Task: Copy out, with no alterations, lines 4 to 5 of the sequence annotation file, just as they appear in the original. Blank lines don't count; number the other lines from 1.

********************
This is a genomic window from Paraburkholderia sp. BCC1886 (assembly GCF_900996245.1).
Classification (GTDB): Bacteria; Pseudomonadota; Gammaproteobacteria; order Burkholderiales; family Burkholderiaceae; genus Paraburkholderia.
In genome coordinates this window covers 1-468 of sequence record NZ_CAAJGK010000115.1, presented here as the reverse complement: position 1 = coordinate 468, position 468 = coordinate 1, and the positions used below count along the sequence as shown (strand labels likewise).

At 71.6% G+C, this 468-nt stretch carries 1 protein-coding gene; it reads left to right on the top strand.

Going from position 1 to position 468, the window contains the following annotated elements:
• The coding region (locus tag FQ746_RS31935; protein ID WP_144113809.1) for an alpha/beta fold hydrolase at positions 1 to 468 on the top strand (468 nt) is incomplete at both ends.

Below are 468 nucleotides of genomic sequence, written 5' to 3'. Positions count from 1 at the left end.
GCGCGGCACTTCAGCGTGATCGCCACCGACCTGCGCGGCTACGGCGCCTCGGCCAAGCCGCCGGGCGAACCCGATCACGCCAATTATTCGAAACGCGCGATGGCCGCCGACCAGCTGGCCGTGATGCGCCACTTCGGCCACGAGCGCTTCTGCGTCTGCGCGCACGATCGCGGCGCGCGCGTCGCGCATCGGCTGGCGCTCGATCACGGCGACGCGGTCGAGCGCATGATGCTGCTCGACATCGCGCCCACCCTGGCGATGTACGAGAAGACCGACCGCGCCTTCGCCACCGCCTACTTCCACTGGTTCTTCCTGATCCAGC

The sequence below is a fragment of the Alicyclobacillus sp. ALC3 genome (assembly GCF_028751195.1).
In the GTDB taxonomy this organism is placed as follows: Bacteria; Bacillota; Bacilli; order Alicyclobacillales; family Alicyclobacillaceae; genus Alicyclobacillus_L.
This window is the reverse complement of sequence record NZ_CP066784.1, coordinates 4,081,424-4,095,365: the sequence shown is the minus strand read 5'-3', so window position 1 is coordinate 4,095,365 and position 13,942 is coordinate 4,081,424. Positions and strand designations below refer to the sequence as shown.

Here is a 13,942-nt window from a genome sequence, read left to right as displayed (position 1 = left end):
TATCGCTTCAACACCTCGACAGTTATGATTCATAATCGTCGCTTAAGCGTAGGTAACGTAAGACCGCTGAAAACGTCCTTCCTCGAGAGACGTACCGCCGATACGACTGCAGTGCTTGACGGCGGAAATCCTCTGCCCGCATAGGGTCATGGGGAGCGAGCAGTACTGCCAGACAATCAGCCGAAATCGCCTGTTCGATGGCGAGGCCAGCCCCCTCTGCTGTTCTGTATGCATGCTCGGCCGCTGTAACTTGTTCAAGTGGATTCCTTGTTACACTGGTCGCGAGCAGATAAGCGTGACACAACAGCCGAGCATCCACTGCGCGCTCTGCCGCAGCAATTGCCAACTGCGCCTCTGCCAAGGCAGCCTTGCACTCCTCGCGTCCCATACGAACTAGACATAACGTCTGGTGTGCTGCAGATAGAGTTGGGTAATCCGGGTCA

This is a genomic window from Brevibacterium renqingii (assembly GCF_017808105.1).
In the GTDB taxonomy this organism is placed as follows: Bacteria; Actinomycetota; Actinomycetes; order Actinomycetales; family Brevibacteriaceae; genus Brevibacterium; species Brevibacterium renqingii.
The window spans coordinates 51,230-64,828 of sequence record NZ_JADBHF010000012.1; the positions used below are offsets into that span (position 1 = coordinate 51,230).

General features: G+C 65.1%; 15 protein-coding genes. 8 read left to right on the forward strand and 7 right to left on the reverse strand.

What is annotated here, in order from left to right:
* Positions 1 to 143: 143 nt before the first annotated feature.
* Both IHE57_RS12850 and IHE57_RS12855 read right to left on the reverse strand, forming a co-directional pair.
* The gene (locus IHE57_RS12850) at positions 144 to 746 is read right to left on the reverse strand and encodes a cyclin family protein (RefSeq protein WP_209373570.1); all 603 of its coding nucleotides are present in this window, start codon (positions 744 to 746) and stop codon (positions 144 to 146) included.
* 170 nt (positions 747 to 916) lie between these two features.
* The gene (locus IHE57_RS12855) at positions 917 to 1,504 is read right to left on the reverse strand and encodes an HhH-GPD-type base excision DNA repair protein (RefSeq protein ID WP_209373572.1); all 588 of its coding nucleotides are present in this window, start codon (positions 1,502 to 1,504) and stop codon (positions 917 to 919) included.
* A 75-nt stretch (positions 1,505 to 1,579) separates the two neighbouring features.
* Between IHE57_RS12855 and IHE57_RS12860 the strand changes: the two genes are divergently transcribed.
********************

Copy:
At 71.6% G+C, this 468-nt stretch carries 1 protein-coding gene; it reads left to right on the top strand.

Going from position 1 to position 468, the window contains the following annotated elements: